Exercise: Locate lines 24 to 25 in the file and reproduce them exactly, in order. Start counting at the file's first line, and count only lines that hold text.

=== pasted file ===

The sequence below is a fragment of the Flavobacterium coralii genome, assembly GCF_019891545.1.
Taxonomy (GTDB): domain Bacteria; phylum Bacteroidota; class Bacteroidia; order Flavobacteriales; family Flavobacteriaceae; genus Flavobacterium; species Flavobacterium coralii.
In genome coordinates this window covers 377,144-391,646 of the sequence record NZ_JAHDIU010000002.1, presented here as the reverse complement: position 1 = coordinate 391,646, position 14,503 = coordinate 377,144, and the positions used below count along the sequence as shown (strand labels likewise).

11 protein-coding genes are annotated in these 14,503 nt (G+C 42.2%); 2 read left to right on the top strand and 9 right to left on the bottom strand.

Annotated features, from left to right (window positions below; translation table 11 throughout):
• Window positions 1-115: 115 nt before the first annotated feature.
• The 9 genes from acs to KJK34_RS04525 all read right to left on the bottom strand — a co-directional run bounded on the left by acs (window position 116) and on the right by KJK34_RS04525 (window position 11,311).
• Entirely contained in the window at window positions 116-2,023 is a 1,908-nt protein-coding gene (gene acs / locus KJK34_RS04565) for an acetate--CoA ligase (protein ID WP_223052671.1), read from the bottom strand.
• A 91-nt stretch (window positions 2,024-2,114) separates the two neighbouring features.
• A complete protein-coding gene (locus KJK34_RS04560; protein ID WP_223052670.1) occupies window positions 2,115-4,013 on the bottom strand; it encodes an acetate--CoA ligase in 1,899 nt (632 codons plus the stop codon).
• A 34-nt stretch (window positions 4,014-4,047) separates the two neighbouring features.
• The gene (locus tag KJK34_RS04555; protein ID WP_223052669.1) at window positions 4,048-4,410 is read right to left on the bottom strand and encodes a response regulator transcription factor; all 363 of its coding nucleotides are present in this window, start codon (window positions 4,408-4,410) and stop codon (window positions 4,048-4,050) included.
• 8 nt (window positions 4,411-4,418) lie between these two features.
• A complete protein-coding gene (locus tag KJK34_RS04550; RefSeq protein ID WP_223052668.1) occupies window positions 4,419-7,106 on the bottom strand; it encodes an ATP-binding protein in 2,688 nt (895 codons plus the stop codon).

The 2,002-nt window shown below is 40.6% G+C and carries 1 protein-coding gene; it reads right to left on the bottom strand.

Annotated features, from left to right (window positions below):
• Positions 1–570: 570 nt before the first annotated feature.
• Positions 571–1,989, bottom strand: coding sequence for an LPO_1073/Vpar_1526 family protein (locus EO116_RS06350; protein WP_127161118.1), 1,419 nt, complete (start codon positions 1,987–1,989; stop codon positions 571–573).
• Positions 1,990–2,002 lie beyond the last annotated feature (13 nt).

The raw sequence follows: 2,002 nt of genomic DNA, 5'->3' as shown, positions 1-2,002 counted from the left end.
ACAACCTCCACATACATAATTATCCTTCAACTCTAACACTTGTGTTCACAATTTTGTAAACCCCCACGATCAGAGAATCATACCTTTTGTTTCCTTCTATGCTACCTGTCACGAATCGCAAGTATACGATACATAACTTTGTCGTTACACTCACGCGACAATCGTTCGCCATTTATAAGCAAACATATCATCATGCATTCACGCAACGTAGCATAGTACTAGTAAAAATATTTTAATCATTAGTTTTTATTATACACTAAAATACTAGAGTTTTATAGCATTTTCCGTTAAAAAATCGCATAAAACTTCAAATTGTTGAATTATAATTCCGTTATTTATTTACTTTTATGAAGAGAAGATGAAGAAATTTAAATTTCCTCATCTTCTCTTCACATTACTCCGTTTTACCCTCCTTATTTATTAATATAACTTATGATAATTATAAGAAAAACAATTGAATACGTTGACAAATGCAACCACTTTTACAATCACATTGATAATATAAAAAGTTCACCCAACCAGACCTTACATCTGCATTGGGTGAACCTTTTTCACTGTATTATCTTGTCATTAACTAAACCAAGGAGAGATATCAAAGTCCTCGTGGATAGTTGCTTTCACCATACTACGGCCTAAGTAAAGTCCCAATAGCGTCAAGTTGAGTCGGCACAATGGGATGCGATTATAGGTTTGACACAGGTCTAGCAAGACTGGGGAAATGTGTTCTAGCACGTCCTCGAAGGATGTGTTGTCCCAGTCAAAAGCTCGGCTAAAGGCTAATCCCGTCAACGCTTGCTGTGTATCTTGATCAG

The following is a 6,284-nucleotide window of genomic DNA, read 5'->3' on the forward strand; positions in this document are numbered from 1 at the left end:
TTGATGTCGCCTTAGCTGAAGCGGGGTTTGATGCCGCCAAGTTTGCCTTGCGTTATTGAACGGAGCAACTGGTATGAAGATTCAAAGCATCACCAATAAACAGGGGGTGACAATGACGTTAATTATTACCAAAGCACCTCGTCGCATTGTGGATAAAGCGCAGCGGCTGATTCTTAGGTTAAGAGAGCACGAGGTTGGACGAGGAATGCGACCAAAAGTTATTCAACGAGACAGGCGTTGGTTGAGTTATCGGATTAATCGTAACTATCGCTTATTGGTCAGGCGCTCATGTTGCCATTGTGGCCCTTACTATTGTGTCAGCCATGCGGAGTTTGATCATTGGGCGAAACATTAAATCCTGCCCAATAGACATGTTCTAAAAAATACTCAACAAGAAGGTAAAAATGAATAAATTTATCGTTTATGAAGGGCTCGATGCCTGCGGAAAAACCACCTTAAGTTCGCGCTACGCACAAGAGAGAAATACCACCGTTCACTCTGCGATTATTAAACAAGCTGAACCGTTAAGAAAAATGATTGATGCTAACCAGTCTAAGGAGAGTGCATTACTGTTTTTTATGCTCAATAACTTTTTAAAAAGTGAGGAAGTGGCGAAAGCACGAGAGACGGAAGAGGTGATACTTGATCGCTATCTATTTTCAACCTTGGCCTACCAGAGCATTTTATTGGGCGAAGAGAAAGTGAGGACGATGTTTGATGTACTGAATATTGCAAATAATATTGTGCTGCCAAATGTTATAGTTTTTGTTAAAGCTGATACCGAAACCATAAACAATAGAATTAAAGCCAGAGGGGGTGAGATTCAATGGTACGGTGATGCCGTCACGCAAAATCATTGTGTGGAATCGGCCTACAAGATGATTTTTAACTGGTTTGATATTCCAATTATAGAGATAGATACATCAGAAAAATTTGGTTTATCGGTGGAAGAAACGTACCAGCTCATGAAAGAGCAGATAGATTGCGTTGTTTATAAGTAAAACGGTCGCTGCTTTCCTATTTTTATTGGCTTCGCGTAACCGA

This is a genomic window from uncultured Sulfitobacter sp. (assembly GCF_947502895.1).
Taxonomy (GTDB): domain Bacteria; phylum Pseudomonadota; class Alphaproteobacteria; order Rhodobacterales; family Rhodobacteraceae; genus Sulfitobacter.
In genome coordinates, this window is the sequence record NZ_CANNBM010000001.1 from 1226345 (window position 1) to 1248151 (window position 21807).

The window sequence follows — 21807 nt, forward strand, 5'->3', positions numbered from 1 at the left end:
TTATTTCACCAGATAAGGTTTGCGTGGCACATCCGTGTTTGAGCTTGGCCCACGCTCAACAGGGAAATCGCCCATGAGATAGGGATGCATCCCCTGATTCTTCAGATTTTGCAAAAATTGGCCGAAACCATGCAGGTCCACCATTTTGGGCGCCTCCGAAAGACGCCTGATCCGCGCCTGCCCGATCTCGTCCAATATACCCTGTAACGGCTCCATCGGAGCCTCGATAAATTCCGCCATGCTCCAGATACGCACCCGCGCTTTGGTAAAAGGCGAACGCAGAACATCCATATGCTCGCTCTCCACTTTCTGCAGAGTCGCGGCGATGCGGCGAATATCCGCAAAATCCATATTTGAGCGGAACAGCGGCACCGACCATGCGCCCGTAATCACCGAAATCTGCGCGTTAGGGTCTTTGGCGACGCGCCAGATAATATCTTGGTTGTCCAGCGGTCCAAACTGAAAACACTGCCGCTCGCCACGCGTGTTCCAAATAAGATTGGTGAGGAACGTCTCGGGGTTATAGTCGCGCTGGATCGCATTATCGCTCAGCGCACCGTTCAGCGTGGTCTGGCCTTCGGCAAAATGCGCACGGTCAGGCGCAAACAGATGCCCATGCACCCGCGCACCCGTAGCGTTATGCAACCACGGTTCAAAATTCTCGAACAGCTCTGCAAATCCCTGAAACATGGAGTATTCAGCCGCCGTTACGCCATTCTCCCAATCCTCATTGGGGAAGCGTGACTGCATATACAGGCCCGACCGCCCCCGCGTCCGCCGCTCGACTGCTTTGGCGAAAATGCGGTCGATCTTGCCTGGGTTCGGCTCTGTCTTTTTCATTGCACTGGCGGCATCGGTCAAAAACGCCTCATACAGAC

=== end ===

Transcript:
This is a genomic window from uncultured Sulfitobacter sp. (assembly GCF_947502895.1).
Taxonomy (GTDB): domain Bacteria; phylum Pseudomonadota; class Alphaproteobacteria; order Rhodobacterales; family Rhodobacteraceae; genus Sulfitobacter.